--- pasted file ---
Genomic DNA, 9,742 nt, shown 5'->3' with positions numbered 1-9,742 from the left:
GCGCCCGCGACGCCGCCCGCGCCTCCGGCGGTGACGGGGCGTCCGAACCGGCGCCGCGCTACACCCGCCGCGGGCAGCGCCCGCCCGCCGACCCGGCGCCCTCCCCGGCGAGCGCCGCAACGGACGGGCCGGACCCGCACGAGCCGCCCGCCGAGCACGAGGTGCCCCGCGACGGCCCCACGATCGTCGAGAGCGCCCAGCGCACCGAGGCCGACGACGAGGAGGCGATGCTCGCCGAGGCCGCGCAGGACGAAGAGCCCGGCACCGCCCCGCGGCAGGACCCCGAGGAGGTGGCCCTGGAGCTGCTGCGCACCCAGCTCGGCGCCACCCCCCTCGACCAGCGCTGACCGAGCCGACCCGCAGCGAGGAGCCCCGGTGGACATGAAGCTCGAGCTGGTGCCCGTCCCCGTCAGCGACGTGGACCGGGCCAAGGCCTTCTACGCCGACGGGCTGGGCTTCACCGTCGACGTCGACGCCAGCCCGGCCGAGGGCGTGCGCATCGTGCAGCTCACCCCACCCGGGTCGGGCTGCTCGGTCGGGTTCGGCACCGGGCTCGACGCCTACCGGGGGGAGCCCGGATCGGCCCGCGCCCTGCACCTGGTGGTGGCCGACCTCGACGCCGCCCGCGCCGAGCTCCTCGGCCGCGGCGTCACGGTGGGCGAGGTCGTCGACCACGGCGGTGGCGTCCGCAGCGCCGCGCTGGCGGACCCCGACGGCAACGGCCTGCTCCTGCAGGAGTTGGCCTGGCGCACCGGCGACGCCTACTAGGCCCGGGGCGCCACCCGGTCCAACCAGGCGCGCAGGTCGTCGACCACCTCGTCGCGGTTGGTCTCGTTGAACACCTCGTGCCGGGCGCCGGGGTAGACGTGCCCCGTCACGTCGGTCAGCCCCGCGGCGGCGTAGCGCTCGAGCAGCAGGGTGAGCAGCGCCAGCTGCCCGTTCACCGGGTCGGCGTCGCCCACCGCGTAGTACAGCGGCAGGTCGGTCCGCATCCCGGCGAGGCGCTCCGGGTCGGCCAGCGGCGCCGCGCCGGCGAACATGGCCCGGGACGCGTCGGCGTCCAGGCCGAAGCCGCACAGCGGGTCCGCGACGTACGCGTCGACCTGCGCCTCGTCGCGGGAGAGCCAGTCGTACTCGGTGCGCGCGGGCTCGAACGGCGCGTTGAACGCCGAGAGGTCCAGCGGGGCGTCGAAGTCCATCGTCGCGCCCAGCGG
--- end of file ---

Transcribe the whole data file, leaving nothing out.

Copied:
Genomic DNA, 9,742 nt, shown 5'->3' with positions numbered 1-9,742 from the left:
GCGCCCGCGACGCCGCCCGCGCCTCCGGCGGTGACGGGGCGTCCGAACCGGCGCCGCGCTACACCCGCCGCGGGCAGCGCCCGCCCGCCGACCCGGCGCCCTCCCCGGCGAGCGCCGCAACGGACGGGCCGGACCCGCACGAGCCGCCCGCCGAGCACGAGGTGCCCCGCGACGGCCCCACGATCGTCGAGAGCGCCCAGCGCACCGAGGCCGACGACGAGGAGGCGATGCTCGCCGAGGCCGCGCAGGACGAAGAGCCCGGCACCGCCCCGCGGCAGGACCCCGAGGAGGTGGCCCTGGAGCTGCTGCGCACCCAGCTCGGCGCCACCCCCCTCGACCAGCGCTGACCGAGCCGACCCGCAGCGAGGAGCCCCGGTGGACATGAAGCTCGAGCTGGTGCCCGTCCCCGTCAGCGACGTGGACCGGGCCAAGGCCTTCTACGCCGACGGGCTGGGCTTCACCGTCGACGTCGACGCCAGCCCGGCCGAGGGCGTGCGCATCGTGCAGCTCACCCCACCCGGGTCGGGCTGCTCGGTCGGGTTCGGCACCGGGCTCGACGCCTACCGGGGGGAGCCCGGATCGGCCCGCGCCCTGCACCTGGTGGTGGCCGACCTCGACGCCGCCCGCGCCGAGCTCCTCGGCCGCGGCGTCACGGTGGGCGAGGTCGTCGACCACGGCGGTGGCGTCCGCAGCGCCGCGCTGGCGGACCCCGACGGCAACGGCCTGCTCCTGCAGGAGTTGGCCTGGCGCACCGGCGACGCCTACTAGGCCCGGGGCGCCACCCGGTCCAACCAGGCGCGCAGGTCGTCGACCACCTCGTCGCGGTTGGTCTCGTTGAACACCTCGTGCCGGGCGCCGGGGTAGACGTGCCCCGTCACGTCGGTCAGCCCCGCGGCGGCGTAGCGCTCGAGCAGCAGGGTGAGCAGCGCCAGCTGCCCGTTCACCGGGTCGGCGTCGCCCACCGCGTAGTACAGCGGCAGGTCGGTCCGCATCCCGGCGAGGCGCTCCGGGTCGGCCAGCGGCGCCGCGCCGGCGAACATGGCCCGGGACGCGTCGGCGTCCAGGCCGAAGCCGCACAGCGGGTCCGCGACGTACGCGTCGACCTGCGCCTCGTCGCGGGAGAGCCAGTCGTACTCGGTGCGCGCGGGCTCGAACGGCGCGTTGAACGCCGAGAGGTCCAGCGGGGCGTCGAAGTCCATCGTCGCGCCCAGCGG